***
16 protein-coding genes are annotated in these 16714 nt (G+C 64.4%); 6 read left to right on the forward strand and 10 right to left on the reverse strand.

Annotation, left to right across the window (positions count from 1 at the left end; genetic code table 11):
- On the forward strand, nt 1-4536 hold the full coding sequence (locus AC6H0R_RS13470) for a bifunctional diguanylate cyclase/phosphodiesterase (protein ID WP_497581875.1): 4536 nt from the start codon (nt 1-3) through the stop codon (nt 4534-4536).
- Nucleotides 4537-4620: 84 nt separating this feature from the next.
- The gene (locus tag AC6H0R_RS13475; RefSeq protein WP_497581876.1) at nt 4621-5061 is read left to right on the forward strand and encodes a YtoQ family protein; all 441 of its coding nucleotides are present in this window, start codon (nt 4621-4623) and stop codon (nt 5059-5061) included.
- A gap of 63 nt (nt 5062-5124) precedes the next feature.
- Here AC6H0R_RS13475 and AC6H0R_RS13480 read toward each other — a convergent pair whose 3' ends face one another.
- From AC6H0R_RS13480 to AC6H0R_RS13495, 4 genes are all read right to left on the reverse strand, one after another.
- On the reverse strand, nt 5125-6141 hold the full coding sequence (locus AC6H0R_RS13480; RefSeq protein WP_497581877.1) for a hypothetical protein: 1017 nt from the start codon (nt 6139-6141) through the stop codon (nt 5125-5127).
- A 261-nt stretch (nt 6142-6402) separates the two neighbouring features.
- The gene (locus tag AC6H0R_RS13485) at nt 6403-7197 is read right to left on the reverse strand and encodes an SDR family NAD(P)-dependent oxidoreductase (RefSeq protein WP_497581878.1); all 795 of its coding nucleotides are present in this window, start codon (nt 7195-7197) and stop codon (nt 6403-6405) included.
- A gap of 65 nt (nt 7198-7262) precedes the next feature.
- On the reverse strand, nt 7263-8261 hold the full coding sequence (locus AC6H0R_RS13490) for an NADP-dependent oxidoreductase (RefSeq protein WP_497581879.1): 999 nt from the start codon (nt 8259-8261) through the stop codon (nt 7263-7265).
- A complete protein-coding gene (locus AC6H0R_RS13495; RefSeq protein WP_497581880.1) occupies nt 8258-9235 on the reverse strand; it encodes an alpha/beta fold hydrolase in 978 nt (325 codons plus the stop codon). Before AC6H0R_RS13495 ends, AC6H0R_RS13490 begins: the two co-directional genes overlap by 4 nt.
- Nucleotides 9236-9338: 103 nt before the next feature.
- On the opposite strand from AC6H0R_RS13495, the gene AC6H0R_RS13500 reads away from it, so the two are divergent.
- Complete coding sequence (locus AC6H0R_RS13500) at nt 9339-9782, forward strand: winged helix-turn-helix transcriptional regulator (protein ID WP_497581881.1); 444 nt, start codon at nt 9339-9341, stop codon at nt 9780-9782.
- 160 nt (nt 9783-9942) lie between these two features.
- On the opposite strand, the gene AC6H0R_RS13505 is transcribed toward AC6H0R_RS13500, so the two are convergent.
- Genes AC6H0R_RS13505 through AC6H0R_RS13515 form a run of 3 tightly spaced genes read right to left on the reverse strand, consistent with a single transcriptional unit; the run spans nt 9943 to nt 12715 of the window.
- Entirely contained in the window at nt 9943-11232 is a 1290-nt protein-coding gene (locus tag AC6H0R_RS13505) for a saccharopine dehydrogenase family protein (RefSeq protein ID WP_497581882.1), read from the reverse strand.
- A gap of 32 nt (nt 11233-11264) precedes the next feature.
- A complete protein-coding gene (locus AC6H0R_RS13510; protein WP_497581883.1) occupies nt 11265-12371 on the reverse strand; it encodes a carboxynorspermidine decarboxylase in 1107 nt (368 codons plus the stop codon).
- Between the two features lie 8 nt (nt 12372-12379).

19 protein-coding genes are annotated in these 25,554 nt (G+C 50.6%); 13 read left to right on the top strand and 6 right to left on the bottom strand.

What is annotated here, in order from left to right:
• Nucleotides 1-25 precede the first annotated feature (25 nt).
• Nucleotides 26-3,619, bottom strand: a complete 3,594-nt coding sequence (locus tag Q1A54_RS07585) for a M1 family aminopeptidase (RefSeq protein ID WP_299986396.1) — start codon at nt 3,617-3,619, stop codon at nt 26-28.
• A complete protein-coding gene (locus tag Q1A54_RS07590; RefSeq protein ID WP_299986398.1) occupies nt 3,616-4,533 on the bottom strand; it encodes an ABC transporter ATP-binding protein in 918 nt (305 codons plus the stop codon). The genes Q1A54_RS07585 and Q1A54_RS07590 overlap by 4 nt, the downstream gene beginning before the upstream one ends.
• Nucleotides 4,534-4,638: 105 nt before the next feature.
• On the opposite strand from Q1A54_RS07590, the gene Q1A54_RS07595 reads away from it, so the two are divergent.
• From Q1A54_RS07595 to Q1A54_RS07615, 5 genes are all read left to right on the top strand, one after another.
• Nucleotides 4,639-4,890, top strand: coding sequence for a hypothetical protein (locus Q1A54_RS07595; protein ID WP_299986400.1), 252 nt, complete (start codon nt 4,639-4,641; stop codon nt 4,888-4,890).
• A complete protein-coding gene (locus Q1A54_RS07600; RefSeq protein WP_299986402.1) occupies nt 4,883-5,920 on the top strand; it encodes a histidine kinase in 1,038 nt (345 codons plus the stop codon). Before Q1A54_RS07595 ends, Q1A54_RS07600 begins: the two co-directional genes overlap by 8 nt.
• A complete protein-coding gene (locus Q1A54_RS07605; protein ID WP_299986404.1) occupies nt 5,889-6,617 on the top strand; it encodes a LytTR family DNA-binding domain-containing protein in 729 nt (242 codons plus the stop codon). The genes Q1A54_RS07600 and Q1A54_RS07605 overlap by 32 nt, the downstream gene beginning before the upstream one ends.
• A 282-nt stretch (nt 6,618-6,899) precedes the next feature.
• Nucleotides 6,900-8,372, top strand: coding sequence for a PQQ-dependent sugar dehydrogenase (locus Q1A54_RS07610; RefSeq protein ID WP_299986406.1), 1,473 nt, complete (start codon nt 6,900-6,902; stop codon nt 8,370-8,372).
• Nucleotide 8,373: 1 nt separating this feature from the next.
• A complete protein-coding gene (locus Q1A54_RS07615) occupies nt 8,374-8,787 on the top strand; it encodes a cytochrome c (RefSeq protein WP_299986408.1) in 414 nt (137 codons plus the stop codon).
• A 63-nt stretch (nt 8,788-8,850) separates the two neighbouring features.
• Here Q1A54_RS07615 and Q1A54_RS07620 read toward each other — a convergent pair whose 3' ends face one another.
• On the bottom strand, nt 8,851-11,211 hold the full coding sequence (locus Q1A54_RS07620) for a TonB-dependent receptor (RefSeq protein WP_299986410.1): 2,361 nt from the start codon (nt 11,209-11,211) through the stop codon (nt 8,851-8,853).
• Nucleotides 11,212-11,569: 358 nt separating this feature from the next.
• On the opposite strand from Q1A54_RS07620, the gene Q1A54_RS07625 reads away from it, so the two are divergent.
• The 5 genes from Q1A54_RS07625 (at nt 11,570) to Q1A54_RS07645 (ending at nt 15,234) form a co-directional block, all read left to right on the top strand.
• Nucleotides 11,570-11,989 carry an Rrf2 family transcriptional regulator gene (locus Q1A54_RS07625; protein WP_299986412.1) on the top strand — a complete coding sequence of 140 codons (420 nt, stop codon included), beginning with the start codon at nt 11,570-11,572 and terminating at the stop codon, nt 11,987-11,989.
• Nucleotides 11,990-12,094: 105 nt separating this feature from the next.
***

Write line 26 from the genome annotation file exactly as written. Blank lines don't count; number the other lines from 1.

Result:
What is annotated here, in order from left to right: